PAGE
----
Shaun Craik-Horan offers his review of the new colour edition of The Cosmic Egg Timer: Introducing Astrological Psychology.
Astrological Psychology, pioneered by Bruno and Louise Huber, is a fascinating School of Astrology with a wide breadth and multi-layered depth of concepts and techniques. The ‘official’ books (by Bruno and/or Louise Huber) offer extensive details and complexity, which can be overwhelming and difficult to comprehend at first. The Cosmic Egg Timer is an invaluable guide to the main philosophies and core techniques, in a vastly more approachable form. I have found it a great help in orienting myself to the various concepts and seeing the bigger picture, before using the ‘official’ books to dive into the complex details when required.
Astrological Psychology uses Colour a great deal to aid understanding and interpretation, so this new colour version of the book massively improves the readability, presenting charts, information and ideas much more as intended by the Huber’s use of colour, in particular regarding Planets, Signs, Aspects and Aspect Patterns. The book leads one through the main ideas logically and clearly, and is extremely well illustrated, and, to me at least, finds a good balance between these main ideas and the devilish detail that would create a barrier to understanding these ideas at an early stage. One change that I personally miss from the non-colour version of the books is that some drawings that embellished ideas have been removed. A related change is that some small diagrams have also been removed which I thought help illustrate small points. These are mostly cosmetic, and do not detract too much, but as a ‘closet’ Artist, I quite liked them, and often prefer diagrams to words, so will keep both versions of the book!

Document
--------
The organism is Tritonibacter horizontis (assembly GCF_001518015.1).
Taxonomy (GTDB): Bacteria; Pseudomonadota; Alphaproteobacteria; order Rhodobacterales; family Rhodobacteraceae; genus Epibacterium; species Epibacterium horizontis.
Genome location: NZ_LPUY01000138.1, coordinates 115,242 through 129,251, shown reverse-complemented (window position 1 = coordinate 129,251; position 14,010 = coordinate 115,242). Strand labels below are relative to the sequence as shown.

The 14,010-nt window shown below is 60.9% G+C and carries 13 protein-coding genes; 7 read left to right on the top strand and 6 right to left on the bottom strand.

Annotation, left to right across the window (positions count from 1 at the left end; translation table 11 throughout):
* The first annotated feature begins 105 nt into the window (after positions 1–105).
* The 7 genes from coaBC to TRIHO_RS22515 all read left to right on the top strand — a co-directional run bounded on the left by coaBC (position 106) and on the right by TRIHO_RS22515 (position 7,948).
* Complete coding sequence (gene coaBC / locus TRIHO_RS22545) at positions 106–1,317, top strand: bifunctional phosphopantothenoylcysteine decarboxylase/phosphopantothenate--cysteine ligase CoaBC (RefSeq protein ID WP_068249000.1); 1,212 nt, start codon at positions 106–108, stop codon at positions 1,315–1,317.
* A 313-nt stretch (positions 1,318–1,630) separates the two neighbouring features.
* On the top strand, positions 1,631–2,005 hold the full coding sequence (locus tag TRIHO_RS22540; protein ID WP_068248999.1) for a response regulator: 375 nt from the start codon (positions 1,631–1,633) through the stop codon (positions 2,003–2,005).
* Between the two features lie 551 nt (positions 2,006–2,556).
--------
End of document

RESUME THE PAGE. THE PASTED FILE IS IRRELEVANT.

The theory is enhanced by the use of various examples, with charts in full colour, applying the concepts to real life situations and bringing Astrological Psychology ‘alive’ to the reader.
The order of the main topics is ‘Introduction, ‘The Five Levels of Human Existence’, ‘Looking at the Whole Chart’, ‘Aspect Patterns’, ‘The Planets and Psychological Drives’, ‘The Signs’, ‘The Houses and the Environment’, ‘Nature vs Nurture’, ‘Life Clock’ and ‘Psychological and Spiritual Growth’ .The book ends with a useful section of ‘Bringing it all Together’ , with a concise Bibliography pointing to further exploration.
I think this book is a good read for anyone interested in either Astrology and/or Psychology, who is open to new ideas, and an essential read for anyone wanting to really explore Astrological Psychology. To fully explore Astrological Psychology, the ‘official’ books, which exhaustively expose the extensive details, are pretty much essential, but this book provides a great ‘map’ to get you started.
This review also appears on Amazon UK, along with one in similar vein by Steve Jones.